Egypt goes to polls to elect new president after Hosni Mubarak's fall in February last year.
Egyptians went to polls today morning to elect a new president after last year's fall of Hosni Mubarak who ruled the country for three decades with a tough hand.
The polling stations opened at 8 am across the country under tight security.
The elections would be the first since Mubarak was ousted following 18 days of demonstrations in Egypt in February 2011. He assumed the presidency in October 1981, following the assassination of then president Anwar Sadat.
Mubarak is now facing a trial on charges of corruption and abuse of power, and premeditated murder of peaceful protestors. He may be sentenced to death if found guilty.
There were long queues in front of many polling stations in Cairo since early morning.
Ahmed Fatah, a middle-aged Muslim who came to a polling station at 6.30 am, said that he had high expectations from the election.
A man holds a placard depicting ousted President Hosni Mubarak, who is facing a trial on charges of corruption and abuse of power (File photo)
"I hope the new president can restore peace and stability in our life. Our economy has suffered from continuous chaos and violence. We want the new president to revive our economy, make our life easier and bring back the good reputation and great influence Egypt used to have before the revolution in international community," said Fatah.
For 56-year-old Fatma Mohamed choosing a president with her own vote was an exciting experience.
"I'm here with my husband. Frankly, this is the second time I cast a vote in my whole life after the last parliamentary elections," said Fatma.
There are about 50 million eligible voters, who will elect one from 12 presidential candidates. Top hopefuls include former Arab League chief Amr Moussa, Islamist Aboul Fotouh, Freedom and Justice Party chairman Mohamed Morsi and former prime minister Ahmed Shafiq.
Government employees have been given a day off for the voting.
To ensure the transparency and fairness of the elections, 14,500 judges and 65,000 public servants were deployed nationwide to monitor the process. Three foreign civil society organizations and 49 local ones were allowed to observe the event.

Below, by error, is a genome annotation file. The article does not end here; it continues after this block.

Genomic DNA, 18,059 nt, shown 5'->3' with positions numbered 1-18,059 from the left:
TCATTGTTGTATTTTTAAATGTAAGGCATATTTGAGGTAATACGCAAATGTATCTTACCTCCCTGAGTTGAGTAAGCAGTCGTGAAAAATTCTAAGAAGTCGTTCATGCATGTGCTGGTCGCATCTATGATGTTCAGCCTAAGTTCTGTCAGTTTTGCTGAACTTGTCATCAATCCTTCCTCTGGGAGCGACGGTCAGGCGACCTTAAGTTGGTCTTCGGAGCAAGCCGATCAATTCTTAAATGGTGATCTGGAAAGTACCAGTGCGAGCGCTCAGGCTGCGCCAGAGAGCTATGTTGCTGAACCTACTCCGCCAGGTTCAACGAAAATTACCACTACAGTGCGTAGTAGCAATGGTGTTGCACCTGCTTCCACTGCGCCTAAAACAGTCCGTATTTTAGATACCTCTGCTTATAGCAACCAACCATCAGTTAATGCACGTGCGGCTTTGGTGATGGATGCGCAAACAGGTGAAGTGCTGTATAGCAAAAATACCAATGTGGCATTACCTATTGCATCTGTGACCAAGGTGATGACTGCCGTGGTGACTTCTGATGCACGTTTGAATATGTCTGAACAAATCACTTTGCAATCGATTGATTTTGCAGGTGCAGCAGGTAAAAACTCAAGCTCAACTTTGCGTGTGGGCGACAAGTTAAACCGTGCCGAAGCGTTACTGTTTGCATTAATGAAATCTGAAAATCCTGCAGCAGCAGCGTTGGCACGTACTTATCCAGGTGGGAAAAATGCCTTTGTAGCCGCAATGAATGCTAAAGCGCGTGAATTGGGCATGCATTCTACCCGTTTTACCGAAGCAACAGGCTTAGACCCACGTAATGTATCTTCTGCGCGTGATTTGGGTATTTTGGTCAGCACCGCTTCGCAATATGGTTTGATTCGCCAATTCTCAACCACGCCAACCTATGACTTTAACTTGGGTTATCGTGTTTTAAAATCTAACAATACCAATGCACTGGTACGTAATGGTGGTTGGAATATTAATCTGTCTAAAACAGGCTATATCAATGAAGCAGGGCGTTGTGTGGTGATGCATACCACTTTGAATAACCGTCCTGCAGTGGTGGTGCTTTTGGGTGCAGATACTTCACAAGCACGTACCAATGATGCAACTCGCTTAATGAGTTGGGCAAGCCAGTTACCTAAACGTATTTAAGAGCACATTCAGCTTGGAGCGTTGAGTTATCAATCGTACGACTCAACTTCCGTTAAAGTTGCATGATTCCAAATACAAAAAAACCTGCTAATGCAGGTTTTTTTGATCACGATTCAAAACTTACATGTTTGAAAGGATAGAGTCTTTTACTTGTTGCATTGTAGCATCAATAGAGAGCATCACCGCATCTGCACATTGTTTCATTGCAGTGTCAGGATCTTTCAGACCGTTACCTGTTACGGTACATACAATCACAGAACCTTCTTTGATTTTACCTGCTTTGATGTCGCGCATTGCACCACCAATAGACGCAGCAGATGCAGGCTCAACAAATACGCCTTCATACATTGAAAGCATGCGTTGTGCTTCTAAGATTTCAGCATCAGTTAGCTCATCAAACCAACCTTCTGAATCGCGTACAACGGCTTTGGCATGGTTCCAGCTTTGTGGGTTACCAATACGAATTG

Former US president Jimmy Carter is also in Egypt to monitor the election.
The one-week voting for overseas Egyptians ended May 17, with the results yet to be announced.
The ruling military council has vowed to ensure free and fair elections and urged citizens to participate in the poll processes.
Citizens' participation would send a message to the world that the polls are conducted out of free will, said Major General Mohamed el-Assar, member of the Supreme Council of the Armed Forces (SCAF) Tuesday.
The general told reporters that people would accept the results and that the new president would meet their demands.
The run-off will be held in June. To win the election, a candidate is required to get over 50 percent of the votes.
The results of the presidential polls will be announced June 21.
The Supreme Council of the Armed Forces that took over power from Mubarak is expected to transfer it to the new president by June 30, which marks the end of the transitional period.
Early this year, Egyptians elected a new parliament. The Muslim Brotherhood's Freedom and Justice Party and Salafist Nour Party occupy more than 70 percent of the total seats.
The competition for the presidency is mainly between Islamists and secular politicians.